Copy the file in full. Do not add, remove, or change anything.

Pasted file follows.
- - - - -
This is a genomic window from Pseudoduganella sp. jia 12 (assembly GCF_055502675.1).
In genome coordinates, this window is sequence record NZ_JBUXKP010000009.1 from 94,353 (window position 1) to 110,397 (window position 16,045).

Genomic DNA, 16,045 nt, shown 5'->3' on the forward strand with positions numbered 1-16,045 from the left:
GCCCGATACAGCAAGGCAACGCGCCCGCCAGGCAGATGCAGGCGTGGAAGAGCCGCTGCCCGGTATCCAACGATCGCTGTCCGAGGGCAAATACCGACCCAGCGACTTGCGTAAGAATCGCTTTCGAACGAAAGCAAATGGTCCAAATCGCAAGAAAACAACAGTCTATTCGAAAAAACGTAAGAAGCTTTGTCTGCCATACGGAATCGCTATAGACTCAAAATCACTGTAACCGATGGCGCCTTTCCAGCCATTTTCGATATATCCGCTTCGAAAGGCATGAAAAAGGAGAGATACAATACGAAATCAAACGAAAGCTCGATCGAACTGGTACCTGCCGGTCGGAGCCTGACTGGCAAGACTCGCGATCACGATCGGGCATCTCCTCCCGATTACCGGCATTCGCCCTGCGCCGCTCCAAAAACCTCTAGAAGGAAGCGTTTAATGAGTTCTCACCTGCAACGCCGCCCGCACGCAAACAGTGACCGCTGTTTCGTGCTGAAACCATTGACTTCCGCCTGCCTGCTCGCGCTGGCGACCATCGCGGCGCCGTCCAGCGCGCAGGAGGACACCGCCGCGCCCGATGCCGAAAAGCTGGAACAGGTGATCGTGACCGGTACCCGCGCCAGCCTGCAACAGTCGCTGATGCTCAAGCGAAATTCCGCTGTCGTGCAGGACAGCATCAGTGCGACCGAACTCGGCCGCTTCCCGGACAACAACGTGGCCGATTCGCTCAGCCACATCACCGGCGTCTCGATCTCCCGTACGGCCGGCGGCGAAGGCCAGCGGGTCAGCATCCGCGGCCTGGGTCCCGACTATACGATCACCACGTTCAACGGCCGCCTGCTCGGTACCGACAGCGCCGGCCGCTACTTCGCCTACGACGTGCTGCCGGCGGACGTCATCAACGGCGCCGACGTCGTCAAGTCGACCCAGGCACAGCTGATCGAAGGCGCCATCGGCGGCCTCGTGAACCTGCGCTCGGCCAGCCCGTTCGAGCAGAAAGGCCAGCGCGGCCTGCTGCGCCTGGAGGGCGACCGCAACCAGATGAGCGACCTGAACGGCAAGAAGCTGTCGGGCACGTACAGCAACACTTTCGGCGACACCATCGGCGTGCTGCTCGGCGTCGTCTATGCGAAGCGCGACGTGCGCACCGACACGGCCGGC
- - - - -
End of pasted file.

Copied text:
This is a genomic window from Pseudoduganella sp. jia 12 (assembly GCF_055502675.1).
In genome coordinates, this window is sequence record NZ_JBUXKP010000009.1 from 94,353 (window position 1) to 110,397 (window position 16,045).

Genomic DNA, 16,045 nt, shown 5'->3' on the forward strand with positions numbered 1-16,045 from the left:
GCCCGATACAGCAAGGCAACGCGCCCGCCAGGCAGATGCAGGCGTGGAAGAGCCGCTGCCCGGTATCCAACGATCGCTGTCCGAGGGCAAATACCGACCCAGCGACTTGCGTAAGAATCGCTTTCGAACGAAAGCAAATGGTCCAAATCGCAAGAAAACAACAGTCTATTCGAAAAAACGTAAGAAGCTTTGTCTGCCATACGGAATCGCTATAGACTCAAAATCACTGTAACCGATGGCGCCTTTCCAGCCATTTTCGATATATCCGCTTCGAAAGGCATGAAAAAGGAGAGATACAATACGAAATCAAACGAAAGCTCGATCGAACTGGTACCTGCCGGTCGGAGCCTGACTGGCAAGACTCGCGATCACGATCGGGCATCTCCTCCCGATTACCGGCATTCGCCCTGCGCCGCTCCAAAAACCTCTAGAAGGAAGCGTTTAATGAGTTCTCACCTGCAACGCCGCCCGCACGCAAACAGTGACCGCTGTTTCGTGCTGAAACCATTGACTTCCGCCTGCCTGCTCGCGCTGGCGACCATCGCGGCGCCGTCCAGCGCGCAGGAGGACACCGCCGCGCCCGATGCCGAAAAGCTGGAACAGGTGATCGTGACCGGTACCCGCGCCAGCCTGCAACAGTCGCTGATGCTCAAGCGAAATTCCGCTGTCGTGCAGGACAGCATCAGTGCGACCGAACTCGGCCGCTTCCCGGACAACAACGTGGCCGATTCGCTCAGCCACATCACCGGCGTCTCGATCTCCCGTACGGCCGGCGGCGAAGGCCAGCGGGTCAGCATCCGCGGCCTGGGTCCCGACTATACGATCACCACGTTCAACGGCCGCCTGCTCGGTACCGACAGCGCCGGCCGCTACTTCGCCTACGACGTGCTGCCGGCGGACGTCATCAACGGCGCCGACGTCGTCAAGTCGACCCAGGCACAGCTGATCGAAGGCGCCATCGGCGGCCTCGTGAACCTGCGCTCGGCCAGCCCGTTCGAGCAGAAAGGCCAGCGCGGCCTGCTGCGCCTGGAGGGCGACCGCAACCAGATGAGCGACCTGAACGGCAAGAAGCTGTCGGGCACGTACAGCAACACTTTCGGCGACACCATCGGCGTGCTGCTCGGCGTCGTCTATGCGAAGCGCGACGTGCGCACCGACACGGCCGGC